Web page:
Green money everywhere, lessons from Nakuru

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Green money everywhere, lessons from Nakuru
Dr Ayub Macharia

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Have you ever got disturbed seeing many young people idling in urban centres doing nothing? From morning to evening, these young people engage in worthless dialogue, justifying their idling to unemployment. What is left for them to do is to spy on anybody passing by, discuss them, and plan evil things in case the passer by is seen to be progressing well. Many of these idle youth have gotten into taking drugs, robbery and other social evils.
Yet within the vicinity, are heaps of litter disposed irresponsibly making the place dirty. The public add onto this waste daily and hence heaps get bigger and bigger. To the eyes of the public, the county government and NEMA are expected to intervene, collect and dispose the waste. In other words the role of the public is to litter while government agencies should clean up the mess.
In Nakuru County, a 41 year old widow has come forward to demonstrate that garbage is green money. For more information, visit this link
This venture enabled her to employ 26 people, pay school fees for her six children besides settling other bills. She could be one of the budding millionaires in Kenya. Its interesting to learn how her business started small and grew into a big enterprise that owns compressing and grinding machines. When I read her story, I did not get the impression that she is one of the very educated Kenyans. I may be wrong but thats my opinion.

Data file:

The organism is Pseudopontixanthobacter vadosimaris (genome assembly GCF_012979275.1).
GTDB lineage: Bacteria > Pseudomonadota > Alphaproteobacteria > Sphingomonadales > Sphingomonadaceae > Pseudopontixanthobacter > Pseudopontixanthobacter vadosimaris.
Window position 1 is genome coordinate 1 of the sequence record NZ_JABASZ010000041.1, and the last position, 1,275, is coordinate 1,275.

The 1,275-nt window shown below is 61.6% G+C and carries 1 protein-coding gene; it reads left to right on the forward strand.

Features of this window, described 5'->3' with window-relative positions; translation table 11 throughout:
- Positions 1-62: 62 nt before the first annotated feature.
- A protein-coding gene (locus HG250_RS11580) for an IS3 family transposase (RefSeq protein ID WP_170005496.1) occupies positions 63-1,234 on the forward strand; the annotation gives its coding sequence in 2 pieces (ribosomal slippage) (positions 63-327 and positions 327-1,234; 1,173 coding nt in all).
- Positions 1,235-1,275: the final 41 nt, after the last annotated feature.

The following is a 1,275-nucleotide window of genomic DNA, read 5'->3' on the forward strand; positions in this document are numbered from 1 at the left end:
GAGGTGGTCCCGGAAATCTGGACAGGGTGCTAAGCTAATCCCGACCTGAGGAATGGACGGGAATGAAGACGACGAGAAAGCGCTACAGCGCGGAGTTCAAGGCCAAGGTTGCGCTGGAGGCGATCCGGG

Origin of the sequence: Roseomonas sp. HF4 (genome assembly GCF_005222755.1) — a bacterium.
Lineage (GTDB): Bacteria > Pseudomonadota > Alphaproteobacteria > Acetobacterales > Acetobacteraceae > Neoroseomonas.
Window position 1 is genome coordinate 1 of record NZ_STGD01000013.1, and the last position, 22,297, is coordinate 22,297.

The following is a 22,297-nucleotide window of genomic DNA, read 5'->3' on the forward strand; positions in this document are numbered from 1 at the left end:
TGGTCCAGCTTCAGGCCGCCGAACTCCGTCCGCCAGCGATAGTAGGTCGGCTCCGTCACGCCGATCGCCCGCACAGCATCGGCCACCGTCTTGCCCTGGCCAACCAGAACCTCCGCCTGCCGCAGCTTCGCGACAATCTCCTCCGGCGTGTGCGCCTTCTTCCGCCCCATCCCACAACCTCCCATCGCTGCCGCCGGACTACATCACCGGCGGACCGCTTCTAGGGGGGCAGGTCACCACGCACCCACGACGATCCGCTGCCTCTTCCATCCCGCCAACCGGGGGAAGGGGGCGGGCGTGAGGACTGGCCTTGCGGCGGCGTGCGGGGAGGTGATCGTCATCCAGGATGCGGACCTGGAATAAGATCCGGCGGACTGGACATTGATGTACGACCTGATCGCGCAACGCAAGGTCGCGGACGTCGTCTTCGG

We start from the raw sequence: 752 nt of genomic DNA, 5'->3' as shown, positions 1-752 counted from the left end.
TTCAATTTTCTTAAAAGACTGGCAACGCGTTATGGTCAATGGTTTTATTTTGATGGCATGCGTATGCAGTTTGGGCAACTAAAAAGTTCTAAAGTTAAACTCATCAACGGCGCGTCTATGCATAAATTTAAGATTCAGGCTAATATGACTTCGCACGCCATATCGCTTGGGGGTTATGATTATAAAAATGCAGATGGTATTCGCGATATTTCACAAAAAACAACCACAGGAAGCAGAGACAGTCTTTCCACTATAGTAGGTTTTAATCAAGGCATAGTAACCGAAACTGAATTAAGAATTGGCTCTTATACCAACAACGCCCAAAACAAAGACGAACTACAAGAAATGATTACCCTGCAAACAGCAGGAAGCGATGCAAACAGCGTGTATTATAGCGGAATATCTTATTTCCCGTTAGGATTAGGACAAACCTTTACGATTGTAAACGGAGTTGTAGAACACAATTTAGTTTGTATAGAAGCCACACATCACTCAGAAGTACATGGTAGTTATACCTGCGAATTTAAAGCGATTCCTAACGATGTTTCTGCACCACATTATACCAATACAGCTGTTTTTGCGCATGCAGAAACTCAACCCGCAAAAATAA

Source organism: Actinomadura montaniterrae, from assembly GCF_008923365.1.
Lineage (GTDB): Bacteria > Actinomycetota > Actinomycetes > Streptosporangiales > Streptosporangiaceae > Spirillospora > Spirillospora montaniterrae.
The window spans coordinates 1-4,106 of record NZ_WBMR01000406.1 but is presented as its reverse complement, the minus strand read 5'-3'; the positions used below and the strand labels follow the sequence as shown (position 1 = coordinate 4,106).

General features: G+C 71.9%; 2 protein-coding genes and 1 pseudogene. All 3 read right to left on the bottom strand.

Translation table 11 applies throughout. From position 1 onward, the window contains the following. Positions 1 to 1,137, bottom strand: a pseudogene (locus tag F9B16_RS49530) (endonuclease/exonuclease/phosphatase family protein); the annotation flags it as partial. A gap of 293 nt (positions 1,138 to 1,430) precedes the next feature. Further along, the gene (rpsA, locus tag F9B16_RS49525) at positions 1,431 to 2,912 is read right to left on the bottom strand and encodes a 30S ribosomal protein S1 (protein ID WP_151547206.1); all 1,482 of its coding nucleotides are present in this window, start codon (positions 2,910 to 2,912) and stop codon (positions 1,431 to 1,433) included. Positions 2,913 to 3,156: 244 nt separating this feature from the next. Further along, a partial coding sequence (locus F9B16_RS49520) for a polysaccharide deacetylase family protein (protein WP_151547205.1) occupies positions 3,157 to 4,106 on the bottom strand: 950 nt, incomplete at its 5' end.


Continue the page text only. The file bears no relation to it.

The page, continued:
In my earlier story, I indicated that China is a big market for plastic products which they use to make clothing, among other items. See this link
This lady from Nakuru sells 14 tonnes of plastic waste to a Chinese company. This waste comes from only one site, Gioto dumpsite. Other sites have similar opportunities which have not been tapped.
This story from Nakuru should be shared widely and unemployed youths encouraged to venture into similar enterprises. Why should they sit there lamenting about unemployment while they are educated and the government has given out Uwezo fund, CDF and other county funds which could be used as startup for these kind of enterprise? Some of the youths are well educated and can start ventures that go beyond this Nakuru case study.
All major urban centres have dumpsites and hence can offer similar opportunities to the youth. According to the State of Environment (SOE) Report of 2011 by NEMA, Nairobi city generates 2,400 tonnes of waste daily whereby an average Nairobi resident generates 245Kgs of solid waste annually. However, only 60% of this waste is collected and the rest is left to rot and litter the city causing environmental degradation and health hazards. The situation is not any better in other towns. The SOE Report 2011 states that small urban centres have almost no waste collection services.
Hey, lets learn from Nakuru and do something in our neighborhood. There is a lot of waste lying out there, which can be exploited to make green money. In the process we can create jobs for many youths and help promote green sustainable economic growth.
Chebet, C. (2014, January 21) Entrepreneur tuns Nakuru dumpsite into a money maker. Daily Nation. Retrieved from
NEMA (2012) State of Environment Report 2011. NEMA, Nairobi

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